Michael Wolter on Jesus’s ἀγωνία in Luke 22.44

After two years of very hard and very rewarding labor, I am particularly pleased that both volumes of my co-translation (with Christoph Heilig) of Michael Wolter’s commentary on the Gospel of Luke are now complete and published as volumes 4 and 5 of the BMSEC series. I have, of course, produced multiple blog posts on these volumes already, but with this post I want to start a new series titled “Wolter Words” (the apparent alliteration is of course illusory), which will focus on one of my favorite aspects of his commentary, namely his tendency to challenge conventional assumptions about the meaning of many words and phrases in the Gospel.

In today’s post, we will look at Wolter’s interpretation of γενόμενος ἐν ἀγωνίᾳ in Luke 22:44.

Before turning to this issue, however, let me briefly comment on two others:

First, it is worth noting that Wolter (II: 483), based on a detailed analysis of the evidence, thinks the arguments for and against the originality of Luke 22:43-44 are quite evenly balanced, so that “we must remain for the time being with a non liquet.

Second, in response to a common misinterpretation of this text, Wolter (II: 479, 485) rightly stresses that when Luke says that Jesus’s “sweat became like drops of blood falling to the earth,” he does NOT intend to communicate that “Jesus sweats blood or that his sweat changed into blood” but rather that “Jesus sweats so profusely that his sweat drops to the ground,” i.e. “The tertium comparationis is … not the ‘consistency of his sweat’ (thus Klostermann 217) but its quantity. There is so much of it that—like when a person bleeds profusely—drops form that fall to the ground. Thus, the thrust of the statement wants to illustrate the intensity of the praying of Jesus and—at least indirectly—the greatness of his ἀγωνίᾳ.”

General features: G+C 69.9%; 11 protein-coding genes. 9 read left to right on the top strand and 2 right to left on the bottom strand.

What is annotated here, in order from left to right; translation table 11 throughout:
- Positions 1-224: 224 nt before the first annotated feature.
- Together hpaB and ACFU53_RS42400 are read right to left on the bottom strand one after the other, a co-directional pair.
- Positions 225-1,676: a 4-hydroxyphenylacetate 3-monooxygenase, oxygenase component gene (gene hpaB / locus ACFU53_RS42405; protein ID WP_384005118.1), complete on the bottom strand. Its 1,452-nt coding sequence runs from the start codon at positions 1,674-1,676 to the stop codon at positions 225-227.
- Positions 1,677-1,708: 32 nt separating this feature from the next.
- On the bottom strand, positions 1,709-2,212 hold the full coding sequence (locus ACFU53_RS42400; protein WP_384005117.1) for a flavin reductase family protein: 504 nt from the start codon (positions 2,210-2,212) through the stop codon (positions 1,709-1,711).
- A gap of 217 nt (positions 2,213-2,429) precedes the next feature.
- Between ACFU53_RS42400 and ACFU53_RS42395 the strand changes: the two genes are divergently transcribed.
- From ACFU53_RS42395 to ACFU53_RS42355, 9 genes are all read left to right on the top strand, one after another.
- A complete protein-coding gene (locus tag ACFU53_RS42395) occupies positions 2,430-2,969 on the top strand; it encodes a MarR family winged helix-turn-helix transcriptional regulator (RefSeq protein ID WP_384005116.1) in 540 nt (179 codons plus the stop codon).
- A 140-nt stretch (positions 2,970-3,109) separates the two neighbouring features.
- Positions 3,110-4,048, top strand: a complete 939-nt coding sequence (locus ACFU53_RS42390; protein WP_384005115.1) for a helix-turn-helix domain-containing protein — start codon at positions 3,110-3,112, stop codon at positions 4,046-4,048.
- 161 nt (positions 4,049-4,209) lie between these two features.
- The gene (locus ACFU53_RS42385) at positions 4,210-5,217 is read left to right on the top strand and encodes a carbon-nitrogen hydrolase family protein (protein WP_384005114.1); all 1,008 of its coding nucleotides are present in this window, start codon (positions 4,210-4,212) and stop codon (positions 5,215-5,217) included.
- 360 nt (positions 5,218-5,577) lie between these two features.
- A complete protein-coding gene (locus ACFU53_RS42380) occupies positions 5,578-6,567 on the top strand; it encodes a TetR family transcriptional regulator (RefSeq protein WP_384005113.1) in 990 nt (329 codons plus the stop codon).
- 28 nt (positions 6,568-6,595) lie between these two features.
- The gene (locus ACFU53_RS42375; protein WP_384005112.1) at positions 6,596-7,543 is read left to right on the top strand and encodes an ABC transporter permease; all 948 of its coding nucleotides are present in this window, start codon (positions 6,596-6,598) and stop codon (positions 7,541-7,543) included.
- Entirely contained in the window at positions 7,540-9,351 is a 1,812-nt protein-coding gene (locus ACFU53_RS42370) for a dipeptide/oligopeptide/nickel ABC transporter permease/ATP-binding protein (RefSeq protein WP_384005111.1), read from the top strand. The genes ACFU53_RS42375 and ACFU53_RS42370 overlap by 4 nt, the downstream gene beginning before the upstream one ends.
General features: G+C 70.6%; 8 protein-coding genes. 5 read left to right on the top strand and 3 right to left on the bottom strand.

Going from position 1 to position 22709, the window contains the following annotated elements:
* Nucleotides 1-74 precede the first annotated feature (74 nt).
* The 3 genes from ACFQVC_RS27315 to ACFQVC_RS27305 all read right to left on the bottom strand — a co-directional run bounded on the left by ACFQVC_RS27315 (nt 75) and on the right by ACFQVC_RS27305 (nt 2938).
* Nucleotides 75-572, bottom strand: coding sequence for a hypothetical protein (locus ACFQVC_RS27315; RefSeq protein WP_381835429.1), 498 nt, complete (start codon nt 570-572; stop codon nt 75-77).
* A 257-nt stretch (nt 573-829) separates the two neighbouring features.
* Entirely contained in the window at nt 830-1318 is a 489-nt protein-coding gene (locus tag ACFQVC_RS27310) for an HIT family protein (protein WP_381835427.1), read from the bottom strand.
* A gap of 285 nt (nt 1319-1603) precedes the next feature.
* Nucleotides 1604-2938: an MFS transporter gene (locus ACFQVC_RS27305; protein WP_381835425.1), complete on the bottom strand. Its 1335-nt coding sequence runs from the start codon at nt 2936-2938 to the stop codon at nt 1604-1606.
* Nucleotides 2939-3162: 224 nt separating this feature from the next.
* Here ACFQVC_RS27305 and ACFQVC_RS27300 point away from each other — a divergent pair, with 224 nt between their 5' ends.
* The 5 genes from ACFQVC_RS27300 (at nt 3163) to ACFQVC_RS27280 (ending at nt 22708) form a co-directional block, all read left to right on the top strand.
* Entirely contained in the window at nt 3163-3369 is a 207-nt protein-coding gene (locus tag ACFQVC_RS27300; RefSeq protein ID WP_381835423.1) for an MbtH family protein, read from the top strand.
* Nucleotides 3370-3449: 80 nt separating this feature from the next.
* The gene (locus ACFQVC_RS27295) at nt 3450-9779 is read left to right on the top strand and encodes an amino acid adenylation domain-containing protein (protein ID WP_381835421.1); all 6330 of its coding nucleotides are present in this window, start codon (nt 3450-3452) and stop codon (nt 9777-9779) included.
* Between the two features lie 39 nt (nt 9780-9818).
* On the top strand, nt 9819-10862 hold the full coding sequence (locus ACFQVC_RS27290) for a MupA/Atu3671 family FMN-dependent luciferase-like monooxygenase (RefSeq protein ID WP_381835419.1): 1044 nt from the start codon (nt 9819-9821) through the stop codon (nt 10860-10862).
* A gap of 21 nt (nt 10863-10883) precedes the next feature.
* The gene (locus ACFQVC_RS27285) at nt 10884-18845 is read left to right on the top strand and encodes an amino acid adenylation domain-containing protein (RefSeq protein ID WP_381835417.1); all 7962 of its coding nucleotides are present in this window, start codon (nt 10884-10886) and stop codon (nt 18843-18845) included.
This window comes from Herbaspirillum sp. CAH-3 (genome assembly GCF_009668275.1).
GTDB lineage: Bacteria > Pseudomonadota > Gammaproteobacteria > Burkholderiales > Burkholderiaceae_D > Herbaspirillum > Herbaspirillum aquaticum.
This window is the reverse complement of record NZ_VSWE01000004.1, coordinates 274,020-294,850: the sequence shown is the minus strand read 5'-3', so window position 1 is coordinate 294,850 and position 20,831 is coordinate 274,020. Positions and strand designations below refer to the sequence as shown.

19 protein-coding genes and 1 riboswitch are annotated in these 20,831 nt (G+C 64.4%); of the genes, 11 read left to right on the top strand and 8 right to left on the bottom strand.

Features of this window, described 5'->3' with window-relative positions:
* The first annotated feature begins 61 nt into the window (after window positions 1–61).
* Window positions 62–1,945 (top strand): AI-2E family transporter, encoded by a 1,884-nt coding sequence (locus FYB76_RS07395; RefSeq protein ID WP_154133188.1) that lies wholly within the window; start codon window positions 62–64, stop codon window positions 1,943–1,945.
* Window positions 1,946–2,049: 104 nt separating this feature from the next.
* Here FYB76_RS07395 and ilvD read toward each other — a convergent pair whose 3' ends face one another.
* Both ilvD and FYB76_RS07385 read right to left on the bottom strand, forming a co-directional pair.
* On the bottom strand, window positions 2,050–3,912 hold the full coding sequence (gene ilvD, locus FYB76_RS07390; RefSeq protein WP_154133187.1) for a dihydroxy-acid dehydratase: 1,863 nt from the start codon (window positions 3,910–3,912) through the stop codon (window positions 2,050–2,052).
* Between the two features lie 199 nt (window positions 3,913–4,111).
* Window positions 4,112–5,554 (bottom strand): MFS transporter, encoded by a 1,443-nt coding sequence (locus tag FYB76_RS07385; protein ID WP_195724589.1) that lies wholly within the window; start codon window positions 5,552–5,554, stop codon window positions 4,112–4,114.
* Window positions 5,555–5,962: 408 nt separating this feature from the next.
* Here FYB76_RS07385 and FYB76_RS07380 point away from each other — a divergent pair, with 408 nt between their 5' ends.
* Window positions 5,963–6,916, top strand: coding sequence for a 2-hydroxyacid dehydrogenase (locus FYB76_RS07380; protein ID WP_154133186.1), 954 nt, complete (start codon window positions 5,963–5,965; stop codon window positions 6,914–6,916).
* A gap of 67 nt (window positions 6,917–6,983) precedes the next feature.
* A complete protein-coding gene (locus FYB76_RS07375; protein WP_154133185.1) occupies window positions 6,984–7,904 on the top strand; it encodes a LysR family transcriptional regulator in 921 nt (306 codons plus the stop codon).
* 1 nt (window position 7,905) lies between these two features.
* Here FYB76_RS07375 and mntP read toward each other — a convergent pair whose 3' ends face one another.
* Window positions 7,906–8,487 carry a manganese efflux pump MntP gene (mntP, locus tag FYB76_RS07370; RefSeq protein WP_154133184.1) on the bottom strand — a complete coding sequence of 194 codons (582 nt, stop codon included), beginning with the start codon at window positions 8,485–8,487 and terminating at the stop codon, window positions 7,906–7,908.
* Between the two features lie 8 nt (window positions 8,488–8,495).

What then is meant by the phrase γενόμενος ἐν ἀγωνίᾳ? In what follows I will give Wolter’s answer in abbreviated form, alternating between the English translation (II: 483-484) and the German Version (723-724):

ET: That the appearances “strengthen” the recipient of the appearance is also known from many other texts … Elsewhere God also always “strengthens” the mediators sent by him so that they can fulfill their task … Therefore, the fact that Jesus nevertheless  falls into ἀγωνίᾳ, i.e., into inner agitation, need not stand in contradiction to the strengthening by the angel.

GV: Auch dass Erscheinungen den Erscheinungsempfänger “stärken”, ist aus vielen anderen Texten bekannt … Gott “stärkt” auch sonst immer die von ihm gesandten Mittler, damit sie ihren Auftrag erfüllen können … Dass Jesus trotzdem in ἀγωνίᾳ gerät, d.h. in innere Erregung, muss darum nicht in Widerspruch zur Stärkung durch den Engel stehen.